British Columbia

Vancouver police approved to wear body cameras by 2025

Vancouver council has approved a plan for all front-line police officers to wear body cameras within the next three years.

Rollout of the cameras was a key election promise of Vancouver Mayor Ken Sim

A close up picture of two Vancouver Police officers with jackets and walkie-talkies on their chests.
Members of the Vancouver Police Department are expected to be outfitted with body cameras by 2025. (Maggie MacPherson/CBC)

Vancouver council has approved a plan for all front-line police officers to wear body cameras within the next three years.

Council passed the motion Monday night, instructing staff to see what the cameras will cost, including the price of data storage.

A similar project in Toronto has been estimated to cost $34 million.

The rollout of body cameras was a key election promise by Mayor Ken Sim's ABC Party and was supported by both the mayor and his councillors.

Vancouver's three non-ABC councillors voted against the motion, arguing there are concerns about the cost, effectiveness and impact body cameras have on the public.

Civil rights concerns

Body-worn cameras have been promoted as a way to decrease police violence and increase transparency in investigations and are supported by families of some who have died as a result of police brutality.

But Christopher Schneider, a professor of sociology at Brandon University who has studied the use of body cameras across Canada and other jurisdictions, said that's often not the case.

Schneider said while research in some places shows the use of force by police decreases once body cameras are adopted, there have also been instances of the use of force increasing, as well.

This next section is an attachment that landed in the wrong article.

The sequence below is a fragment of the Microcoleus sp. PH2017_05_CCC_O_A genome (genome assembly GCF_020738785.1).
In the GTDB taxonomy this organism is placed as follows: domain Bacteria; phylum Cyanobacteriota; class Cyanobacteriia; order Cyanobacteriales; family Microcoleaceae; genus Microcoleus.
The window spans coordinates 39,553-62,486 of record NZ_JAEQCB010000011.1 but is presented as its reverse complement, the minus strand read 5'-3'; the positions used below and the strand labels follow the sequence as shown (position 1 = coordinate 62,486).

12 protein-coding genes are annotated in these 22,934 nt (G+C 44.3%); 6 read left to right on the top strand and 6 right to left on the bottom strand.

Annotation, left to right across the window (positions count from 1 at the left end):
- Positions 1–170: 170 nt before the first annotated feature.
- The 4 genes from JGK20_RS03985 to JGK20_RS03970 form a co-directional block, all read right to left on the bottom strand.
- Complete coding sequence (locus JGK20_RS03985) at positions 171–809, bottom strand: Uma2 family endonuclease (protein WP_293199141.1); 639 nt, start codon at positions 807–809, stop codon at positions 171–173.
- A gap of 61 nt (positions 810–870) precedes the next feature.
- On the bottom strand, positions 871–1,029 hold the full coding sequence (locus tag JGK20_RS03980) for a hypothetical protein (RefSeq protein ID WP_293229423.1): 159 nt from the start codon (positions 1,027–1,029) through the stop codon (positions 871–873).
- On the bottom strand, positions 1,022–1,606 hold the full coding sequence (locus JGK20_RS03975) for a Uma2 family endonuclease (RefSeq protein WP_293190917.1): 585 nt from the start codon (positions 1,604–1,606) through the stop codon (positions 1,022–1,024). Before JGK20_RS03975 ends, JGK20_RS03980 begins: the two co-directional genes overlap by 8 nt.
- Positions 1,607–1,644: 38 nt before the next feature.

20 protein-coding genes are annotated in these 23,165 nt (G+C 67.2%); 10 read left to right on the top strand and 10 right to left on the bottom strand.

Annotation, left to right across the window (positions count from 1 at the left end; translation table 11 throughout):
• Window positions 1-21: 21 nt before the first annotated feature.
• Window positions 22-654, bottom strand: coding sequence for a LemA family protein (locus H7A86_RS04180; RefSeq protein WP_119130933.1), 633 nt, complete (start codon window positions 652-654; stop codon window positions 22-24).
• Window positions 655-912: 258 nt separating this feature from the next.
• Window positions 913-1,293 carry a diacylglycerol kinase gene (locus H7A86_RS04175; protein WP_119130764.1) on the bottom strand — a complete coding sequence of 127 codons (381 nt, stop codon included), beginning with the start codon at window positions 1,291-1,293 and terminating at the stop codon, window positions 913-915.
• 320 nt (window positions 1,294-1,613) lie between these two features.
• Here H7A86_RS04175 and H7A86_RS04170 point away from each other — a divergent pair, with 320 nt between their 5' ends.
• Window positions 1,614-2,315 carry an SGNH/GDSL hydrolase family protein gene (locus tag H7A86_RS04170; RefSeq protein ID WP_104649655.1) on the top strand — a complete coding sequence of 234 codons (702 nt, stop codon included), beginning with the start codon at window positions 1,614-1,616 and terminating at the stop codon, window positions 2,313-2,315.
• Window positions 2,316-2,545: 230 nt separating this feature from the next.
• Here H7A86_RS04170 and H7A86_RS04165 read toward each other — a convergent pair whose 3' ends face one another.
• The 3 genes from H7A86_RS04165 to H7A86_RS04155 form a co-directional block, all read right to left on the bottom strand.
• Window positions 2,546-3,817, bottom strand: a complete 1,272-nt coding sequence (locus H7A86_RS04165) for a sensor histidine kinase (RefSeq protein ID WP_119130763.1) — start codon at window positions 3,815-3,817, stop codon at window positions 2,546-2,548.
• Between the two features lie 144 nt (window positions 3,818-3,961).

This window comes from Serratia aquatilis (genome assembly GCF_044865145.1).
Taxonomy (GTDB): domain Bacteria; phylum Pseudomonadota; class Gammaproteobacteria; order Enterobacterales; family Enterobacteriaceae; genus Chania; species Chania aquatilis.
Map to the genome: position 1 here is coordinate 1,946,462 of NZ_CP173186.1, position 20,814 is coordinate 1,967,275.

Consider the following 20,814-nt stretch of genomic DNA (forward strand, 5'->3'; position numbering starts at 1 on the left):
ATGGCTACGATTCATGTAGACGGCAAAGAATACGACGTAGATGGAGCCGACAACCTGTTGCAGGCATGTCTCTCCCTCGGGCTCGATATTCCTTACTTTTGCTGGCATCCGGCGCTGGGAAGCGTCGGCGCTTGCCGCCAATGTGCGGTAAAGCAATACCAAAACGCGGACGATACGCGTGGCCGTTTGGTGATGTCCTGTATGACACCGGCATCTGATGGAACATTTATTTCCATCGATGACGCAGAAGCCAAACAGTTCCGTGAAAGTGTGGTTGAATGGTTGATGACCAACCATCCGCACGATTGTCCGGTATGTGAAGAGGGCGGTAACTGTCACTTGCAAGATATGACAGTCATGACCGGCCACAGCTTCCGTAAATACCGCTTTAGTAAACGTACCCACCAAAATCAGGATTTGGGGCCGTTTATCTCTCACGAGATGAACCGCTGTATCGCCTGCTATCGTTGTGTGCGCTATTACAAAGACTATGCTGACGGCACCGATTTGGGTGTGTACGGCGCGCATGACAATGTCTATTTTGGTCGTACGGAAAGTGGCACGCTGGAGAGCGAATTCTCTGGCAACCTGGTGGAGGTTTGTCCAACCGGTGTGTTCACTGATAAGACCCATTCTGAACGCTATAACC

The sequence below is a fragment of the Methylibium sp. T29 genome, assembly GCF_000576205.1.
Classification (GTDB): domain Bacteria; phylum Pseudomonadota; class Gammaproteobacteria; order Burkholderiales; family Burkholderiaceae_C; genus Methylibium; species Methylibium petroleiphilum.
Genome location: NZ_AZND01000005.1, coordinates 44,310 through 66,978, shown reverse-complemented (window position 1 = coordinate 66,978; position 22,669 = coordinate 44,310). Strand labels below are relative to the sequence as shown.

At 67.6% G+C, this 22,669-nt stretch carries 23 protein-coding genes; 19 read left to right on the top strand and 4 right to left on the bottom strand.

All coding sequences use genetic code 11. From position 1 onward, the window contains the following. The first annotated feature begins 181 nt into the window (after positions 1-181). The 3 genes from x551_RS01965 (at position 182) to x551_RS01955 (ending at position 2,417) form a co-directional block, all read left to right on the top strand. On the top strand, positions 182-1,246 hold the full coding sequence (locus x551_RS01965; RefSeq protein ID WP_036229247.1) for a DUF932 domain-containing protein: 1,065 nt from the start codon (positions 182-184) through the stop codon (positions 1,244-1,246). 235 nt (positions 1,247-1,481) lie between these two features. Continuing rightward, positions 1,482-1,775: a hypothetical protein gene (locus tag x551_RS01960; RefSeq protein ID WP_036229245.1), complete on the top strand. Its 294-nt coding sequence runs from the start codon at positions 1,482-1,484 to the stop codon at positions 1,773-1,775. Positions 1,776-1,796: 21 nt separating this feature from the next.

"The results are mixed, at best," he said.

There's a lot of promise for bodycams on Vancouver police officers. We speak with a sociologist who's studied the reality elsewhere in Canada, and other jurisdictions. And those experiences comes with warnings of potential pitfalls.

He also said transparency only works if the public has access to footage from body cameras rather than leaving the footage in the hands of police, who also decide when to turn body cameras on.

"They control the narrative," he said.

Meghan McDermott, the policy director for the B.C. Civil Liberties Association, has also expressed concern about the impact body cameras will have on the general public.

"What's really at stake here is our ability to be free without being recorded by the state. There's a real potential for people's private information to get recorded, to get sucked up into a server somewhere and then have extra technology layered on top of it, for instance, facial recognition technology," said McDermott.

"We also are very concerned about it having a chilling effect on people's willingness to protest or join a protest and what they may be willing to do in public spaces if there's a police officer there."

Schneider said if Vancouver does go forward with the body camera proposal, an independent oversight body should be created to make sure they are being used properly and for the public good.

Police watchdog believes body cameras would help

But ABC Coun. Lenny Zhou, who brought forward the motion, said he believes body cameras will improve public safety, accountability and transparency among police.

"This is an evidence-based approach," he said.

That viewpoint is shared by Ron MacDonald, the chief director of the Independent Investigations Office of B.C. (IIOBC), the civilian-led agency that investigates police incidents ending in serious injuries or death.

MacDonald has said in the past that he believes body cameras should become part of the police uniform after a report by IIO staff reviewed 71 investigations and found footage from cameras would have potentially helped resolve 93 per cent of those cases.

If implemented, the use of body cameras by VPD would be the first widespread adoption of the technology among front-line officers in B.C.

With files from Michelle Ghoussoub


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